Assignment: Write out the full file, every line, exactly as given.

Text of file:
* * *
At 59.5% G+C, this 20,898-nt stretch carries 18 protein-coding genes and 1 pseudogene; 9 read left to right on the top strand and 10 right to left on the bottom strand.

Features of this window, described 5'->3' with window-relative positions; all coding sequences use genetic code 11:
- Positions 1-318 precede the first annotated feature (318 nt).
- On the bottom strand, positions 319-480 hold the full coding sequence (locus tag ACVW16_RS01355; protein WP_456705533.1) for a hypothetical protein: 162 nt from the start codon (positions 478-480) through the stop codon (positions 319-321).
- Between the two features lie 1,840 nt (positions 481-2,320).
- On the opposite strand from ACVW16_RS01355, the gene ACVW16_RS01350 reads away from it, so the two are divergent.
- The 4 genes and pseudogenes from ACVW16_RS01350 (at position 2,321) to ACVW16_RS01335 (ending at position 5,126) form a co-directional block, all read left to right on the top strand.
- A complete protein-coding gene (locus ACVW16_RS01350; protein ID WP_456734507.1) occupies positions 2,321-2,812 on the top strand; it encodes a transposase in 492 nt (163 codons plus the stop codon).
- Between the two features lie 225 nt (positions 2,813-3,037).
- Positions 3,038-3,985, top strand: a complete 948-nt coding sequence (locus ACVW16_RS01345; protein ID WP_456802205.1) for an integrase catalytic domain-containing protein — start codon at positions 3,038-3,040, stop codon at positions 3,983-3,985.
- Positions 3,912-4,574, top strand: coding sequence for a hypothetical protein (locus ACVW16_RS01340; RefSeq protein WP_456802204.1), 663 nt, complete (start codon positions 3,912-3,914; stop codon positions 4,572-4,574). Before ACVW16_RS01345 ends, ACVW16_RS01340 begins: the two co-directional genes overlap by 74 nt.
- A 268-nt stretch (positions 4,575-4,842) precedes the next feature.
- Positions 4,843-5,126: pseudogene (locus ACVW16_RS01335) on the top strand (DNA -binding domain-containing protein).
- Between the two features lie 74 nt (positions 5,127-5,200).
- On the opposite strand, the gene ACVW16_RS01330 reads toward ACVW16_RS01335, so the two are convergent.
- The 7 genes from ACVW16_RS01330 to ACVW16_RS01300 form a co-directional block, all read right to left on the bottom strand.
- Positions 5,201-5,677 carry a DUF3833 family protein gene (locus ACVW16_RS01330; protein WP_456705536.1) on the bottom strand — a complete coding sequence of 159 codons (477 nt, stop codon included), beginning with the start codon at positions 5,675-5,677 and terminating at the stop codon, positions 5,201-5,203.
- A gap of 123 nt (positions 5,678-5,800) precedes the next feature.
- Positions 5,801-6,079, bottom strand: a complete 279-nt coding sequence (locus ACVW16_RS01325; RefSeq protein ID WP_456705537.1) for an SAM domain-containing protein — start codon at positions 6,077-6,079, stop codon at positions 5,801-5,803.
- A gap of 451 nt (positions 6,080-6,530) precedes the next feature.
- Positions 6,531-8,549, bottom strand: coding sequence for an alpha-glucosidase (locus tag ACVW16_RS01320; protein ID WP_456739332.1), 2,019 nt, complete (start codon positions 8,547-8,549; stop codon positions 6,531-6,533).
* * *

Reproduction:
At 59.5% G+C, this 20,898-nt stretch carries 18 protein-coding genes and 1 pseudogene; 9 read left to right on the top strand and 10 right to left on the bottom strand.

Features of this window, described 5'->3' with window-relative positions; all coding sequences use genetic code 11:
- Positions 1-318 precede the first annotated feature (318 nt).
- On the bottom strand, positions 319-480 hold the full coding sequence (locus tag ACVW16_RS01355; protein WP_456705533.1) for a hypothetical protein: 162 nt from the start codon (positions 478-480) through the stop codon (positions 319-321).
- Between the two features lie 1,840 nt (positions 481-2,320).
- On the opposite strand from ACVW16_RS01355, the gene ACVW16_RS01350 reads away from it, so the two are divergent.
- The 4 genes and pseudogenes from ACVW16_RS01350 (at position 2,321) to ACVW16_RS01335 (ending at position 5,126) form a co-directional block, all read left to right on the top strand.
- A complete protein-coding gene (locus ACVW16_RS01350; protein ID WP_456734507.1) occupies positions 2,321-2,812 on the top strand; it encodes a transposase in 492 nt (163 codons plus the stop codon).
- Between the two features lie 225 nt (positions 2,813-3,037).
- Positions 3,038-3,985, top strand: a complete 948-nt coding sequence (locus ACVW16_RS01345; protein ID WP_456802205.1) for an integrase catalytic domain-containing protein — start codon at positions 3,038-3,040, stop codon at positions 3,983-3,985.
- Positions 3,912-4,574, top strand: coding sequence for a hypothetical protein (locus ACVW16_RS01340; RefSeq protein WP_456802204.1), 663 nt, complete (start codon positions 3,912-3,914; stop codon positions 4,572-4,574). Before ACVW16_RS01345 ends, ACVW16_RS01340 begins: the two co-directional genes overlap by 74 nt.
- A 268-nt stretch (positions 4,575-4,842) precedes the next feature.
- Positions 4,843-5,126: pseudogene (locus ACVW16_RS01335) on the top strand (DNA -binding domain-containing protein).
- Between the two features lie 74 nt (positions 5,127-5,200).
- On the opposite strand, the gene ACVW16_RS01330 reads toward ACVW16_RS01335, so the two are convergent.
- The 7 genes from ACVW16_RS01330 to ACVW16_RS01300 form a co-directional block, all read right to left on the bottom strand.
- Positions 5,201-5,677 carry a DUF3833 family protein gene (locus ACVW16_RS01330; protein WP_456705536.1) on the bottom strand — a complete coding sequence of 159 codons (477 nt, stop codon included), beginning with the start codon at positions 5,675-5,677 and terminating at the stop codon, positions 5,201-5,203.
- A gap of 123 nt (positions 5,678-5,800) precedes the next feature.
- Positions 5,801-6,079, bottom strand: a complete 279-nt coding sequence (locus ACVW16_RS01325; RefSeq protein ID WP_456705537.1) for an SAM domain-containing protein — start codon at positions 6,077-6,079, stop codon at positions 5,801-5,803.
- A gap of 451 nt (positions 6,080-6,530) precedes the next feature.
- Positions 6,531-8,549, bottom strand: coding sequence for an alpha-glucosidase (locus tag ACVW16_RS01320; protein ID WP_456739332.1), 2,019 nt, complete (start codon positions 8,547-8,549; stop codon positions 6,531-6,533).